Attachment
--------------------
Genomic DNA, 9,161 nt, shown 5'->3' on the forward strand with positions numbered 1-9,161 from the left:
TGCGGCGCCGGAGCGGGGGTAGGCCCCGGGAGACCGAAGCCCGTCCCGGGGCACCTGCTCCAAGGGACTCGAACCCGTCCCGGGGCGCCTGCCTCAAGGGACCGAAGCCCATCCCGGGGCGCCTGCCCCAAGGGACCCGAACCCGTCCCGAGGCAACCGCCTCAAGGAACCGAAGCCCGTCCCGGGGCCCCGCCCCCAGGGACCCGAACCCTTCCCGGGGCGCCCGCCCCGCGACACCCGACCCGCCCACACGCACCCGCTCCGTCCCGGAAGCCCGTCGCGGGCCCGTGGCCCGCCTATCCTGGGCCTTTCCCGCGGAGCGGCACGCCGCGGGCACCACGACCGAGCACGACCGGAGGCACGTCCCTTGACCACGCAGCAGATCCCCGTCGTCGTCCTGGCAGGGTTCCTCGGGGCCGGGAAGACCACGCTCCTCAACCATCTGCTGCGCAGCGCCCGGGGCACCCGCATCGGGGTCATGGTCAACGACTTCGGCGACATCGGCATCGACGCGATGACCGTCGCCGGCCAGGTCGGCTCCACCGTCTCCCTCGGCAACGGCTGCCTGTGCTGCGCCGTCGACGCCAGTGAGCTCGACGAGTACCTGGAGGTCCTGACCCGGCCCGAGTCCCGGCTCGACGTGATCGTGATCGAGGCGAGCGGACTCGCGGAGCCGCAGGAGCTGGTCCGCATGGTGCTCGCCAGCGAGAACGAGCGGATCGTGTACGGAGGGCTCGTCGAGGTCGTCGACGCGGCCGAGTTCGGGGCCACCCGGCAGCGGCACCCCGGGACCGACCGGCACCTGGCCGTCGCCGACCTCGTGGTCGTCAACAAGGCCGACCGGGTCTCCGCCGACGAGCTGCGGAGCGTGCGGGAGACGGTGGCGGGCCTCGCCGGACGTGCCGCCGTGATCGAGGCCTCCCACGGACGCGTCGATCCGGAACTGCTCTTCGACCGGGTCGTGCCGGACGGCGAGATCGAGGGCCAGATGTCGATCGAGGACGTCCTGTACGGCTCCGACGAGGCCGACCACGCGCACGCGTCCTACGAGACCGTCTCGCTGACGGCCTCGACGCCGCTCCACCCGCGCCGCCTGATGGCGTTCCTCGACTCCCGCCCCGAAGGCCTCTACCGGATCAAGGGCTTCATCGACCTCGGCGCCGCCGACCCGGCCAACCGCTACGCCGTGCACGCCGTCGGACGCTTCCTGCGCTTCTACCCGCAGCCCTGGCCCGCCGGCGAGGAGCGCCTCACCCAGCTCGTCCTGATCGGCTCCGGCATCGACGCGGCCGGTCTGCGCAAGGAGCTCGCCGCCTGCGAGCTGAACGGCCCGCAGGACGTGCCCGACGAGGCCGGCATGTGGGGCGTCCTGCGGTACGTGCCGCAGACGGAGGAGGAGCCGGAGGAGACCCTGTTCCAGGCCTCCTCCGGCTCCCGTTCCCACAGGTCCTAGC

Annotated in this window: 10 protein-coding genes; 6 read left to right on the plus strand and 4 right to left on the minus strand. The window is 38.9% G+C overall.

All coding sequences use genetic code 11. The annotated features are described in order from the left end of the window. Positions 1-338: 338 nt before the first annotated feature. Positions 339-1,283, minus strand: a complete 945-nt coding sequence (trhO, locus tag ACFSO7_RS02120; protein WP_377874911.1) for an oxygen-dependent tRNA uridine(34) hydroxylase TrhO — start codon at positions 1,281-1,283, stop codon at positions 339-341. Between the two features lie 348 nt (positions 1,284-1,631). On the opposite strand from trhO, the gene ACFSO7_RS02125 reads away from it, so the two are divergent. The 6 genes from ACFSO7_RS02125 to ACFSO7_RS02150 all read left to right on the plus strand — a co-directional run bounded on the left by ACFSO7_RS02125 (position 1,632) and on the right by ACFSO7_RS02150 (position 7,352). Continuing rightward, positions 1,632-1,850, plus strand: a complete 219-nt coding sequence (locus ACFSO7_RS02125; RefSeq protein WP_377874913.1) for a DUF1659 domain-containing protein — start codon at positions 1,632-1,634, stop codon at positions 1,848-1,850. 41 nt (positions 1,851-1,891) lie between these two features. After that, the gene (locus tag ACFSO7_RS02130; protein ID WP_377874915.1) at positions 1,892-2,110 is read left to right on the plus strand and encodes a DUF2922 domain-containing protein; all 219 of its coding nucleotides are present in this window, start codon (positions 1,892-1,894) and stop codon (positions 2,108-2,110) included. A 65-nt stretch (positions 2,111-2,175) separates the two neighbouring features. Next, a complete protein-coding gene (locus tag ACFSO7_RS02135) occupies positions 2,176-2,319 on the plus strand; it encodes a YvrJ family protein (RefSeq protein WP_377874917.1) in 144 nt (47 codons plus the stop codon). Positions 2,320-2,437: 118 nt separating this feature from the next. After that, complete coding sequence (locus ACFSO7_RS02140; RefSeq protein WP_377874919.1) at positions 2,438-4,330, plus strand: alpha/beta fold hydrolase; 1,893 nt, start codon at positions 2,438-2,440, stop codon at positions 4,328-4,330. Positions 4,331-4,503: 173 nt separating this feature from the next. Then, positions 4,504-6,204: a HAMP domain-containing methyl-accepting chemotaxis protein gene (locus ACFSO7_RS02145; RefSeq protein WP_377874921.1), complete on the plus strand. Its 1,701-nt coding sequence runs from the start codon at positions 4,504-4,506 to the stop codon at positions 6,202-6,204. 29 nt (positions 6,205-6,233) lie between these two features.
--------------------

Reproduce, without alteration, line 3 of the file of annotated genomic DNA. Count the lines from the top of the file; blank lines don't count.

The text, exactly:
Annotated in this window: 10 protein-coding genes; 6 read left to right on the plus strand and 4 right to left on the minus strand. The window is 38.9% G+C overall.